Three weeks ago, I was sitting in a bathroom with hexagonal floor tiles. As I stared at the floor, I began thinking about geometric patterns involving hexagons. (I’m going to assume everyone does this until I hear otherwise, and if you tell me otherwise, I might refuse to listen.)
The thoughts went something like this:
What if these hexagons were one color? And those were another color? What patterns could you build?
Wait. What if, when one hexagon was surrounded by hexagons of a different color, it got “killed” and taken away? Like the hexagons were soldiers in some kind of horrible hexagon civil war? And the battle continued until every scrap of territrory was owned by one of the two sides?
After washing my hands, I power-walked back to my desk in the Yale Entrepreneurial Institute and began to prototype a board game. (This was long after the end of the workday, because the Institute is air-conditioned and contains fewer spiders than my house.)
After three games, I thought I really had something. After six games, I was convinced that the game was terrible. Then I expanded the board, and the cycle began anew. When things began to look really promising, I did some research on game design (which, in the tradition of Aaron research, included useful activities like reading the entirety of the manga Hikaru No Go and the biography of Christian Freeling).
Finally, I posted a picture of a finished game, and people were curious enough that I felt the game itself was worth blogging.
Movement and Capture
- If an opponent’s hexagon is away from the edge of the board, with six adjacent hexagons, you must surround it with four tiles to capture and remove it.
- If an opponent’s hexagon is on the side of the board, with four or five adjacent hexagons, you must surround it with three tiles.
- If an opponent’s hexagon is in a corner, with only two or three adjacent hexagons, you must surround it with two tiles.
Pieces are captured instantly after the capturing tile is played: You can remove an opponent’s piece with your first move and then fill in the now-empty space with your second move.
- If you play a tile in this way and fail to capture an opponent’s tile, that is called “surrender” (you should not do this).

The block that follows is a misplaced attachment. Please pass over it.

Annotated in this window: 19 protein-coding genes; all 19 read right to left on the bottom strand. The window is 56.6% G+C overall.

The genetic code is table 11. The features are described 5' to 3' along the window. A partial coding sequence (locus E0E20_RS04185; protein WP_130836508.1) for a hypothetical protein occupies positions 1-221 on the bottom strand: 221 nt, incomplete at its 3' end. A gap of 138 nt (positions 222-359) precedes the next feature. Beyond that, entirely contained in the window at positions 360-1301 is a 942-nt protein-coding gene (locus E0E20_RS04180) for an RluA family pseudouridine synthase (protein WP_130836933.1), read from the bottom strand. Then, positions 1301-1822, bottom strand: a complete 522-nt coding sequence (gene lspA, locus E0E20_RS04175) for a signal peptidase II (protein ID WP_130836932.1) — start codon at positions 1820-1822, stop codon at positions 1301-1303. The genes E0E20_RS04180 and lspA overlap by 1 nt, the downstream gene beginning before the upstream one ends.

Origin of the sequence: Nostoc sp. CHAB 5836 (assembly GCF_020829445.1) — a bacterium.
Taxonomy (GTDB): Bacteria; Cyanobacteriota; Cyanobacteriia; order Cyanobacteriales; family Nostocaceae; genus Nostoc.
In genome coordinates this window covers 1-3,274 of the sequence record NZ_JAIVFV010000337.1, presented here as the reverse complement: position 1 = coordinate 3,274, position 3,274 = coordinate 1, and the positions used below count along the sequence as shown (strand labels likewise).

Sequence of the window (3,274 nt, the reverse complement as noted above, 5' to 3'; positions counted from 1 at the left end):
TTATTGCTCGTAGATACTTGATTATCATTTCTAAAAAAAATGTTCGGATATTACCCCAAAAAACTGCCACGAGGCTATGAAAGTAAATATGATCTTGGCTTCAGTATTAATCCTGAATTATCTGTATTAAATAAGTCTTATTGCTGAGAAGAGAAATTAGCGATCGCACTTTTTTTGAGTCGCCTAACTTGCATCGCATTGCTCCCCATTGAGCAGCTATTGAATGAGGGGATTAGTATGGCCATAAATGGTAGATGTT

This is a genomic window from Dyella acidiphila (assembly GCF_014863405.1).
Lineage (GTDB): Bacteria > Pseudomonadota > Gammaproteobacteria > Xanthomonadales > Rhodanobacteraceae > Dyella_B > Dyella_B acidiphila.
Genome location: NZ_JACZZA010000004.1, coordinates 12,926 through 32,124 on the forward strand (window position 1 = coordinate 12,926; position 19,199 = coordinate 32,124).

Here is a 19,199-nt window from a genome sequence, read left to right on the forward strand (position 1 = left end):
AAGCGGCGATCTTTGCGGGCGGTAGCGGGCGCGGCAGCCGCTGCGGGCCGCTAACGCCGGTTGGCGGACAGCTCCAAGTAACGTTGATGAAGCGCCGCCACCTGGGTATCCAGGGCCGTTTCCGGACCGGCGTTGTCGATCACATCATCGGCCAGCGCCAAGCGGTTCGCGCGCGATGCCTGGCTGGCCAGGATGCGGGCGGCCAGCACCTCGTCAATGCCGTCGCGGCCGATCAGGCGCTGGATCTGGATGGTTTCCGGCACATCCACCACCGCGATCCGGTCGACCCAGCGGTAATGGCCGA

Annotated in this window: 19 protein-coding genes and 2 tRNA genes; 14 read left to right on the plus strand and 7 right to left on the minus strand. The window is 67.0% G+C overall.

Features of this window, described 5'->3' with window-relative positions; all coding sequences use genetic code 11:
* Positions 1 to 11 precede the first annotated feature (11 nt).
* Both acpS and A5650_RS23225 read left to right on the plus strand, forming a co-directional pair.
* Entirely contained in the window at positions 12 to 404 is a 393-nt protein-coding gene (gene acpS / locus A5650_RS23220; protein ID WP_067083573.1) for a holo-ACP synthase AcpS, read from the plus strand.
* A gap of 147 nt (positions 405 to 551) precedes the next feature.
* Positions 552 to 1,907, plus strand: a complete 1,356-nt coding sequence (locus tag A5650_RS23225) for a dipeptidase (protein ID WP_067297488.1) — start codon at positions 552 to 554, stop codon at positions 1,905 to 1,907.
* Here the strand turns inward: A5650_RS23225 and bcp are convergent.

- If you capture an opponent’s piece and are captured as a result, that is called “martyrdom” — typically a weak move, unless played near the end of the game.
- If you play a tile in this way, capture an opponent’s piece, and avoid capture, that is called a “sneak attack” — sometimes, though not always, a strong move.
(Note: The terms I use here are kind of silly, and not really part of the game. Still, the game of chess has evocative terms, as does the game of Go, so I’ll follow their lead.)
Winning and Losing
The early game:
The middle game
Red has connected his two territories on the bottom of the board, but has failed to penetrate Black’s “walls” on the top of the board. The two sides have secured fairly even territory on top, but Black has surrounded a massive piece of the board on the center-right hand side. This is dangerous for Red, who will have a difficult time securing additional “empty space” to fill in at the end of the game. In fact, the game might be essentially “over” already; Red will need to fight hard in the center-right in order to win.
At this point, the excitement is over. Both sides have secured all the territory they can capture. Red could fight for a few tiles in black’s largest territories (center-right, upper-right corner), and Black could similarly attack the lower right corner, but none of those attacks will change the outcome of the game. Besides, Aaron was tired of playing against himself, so he decided to fill in all the spaces and call it a night.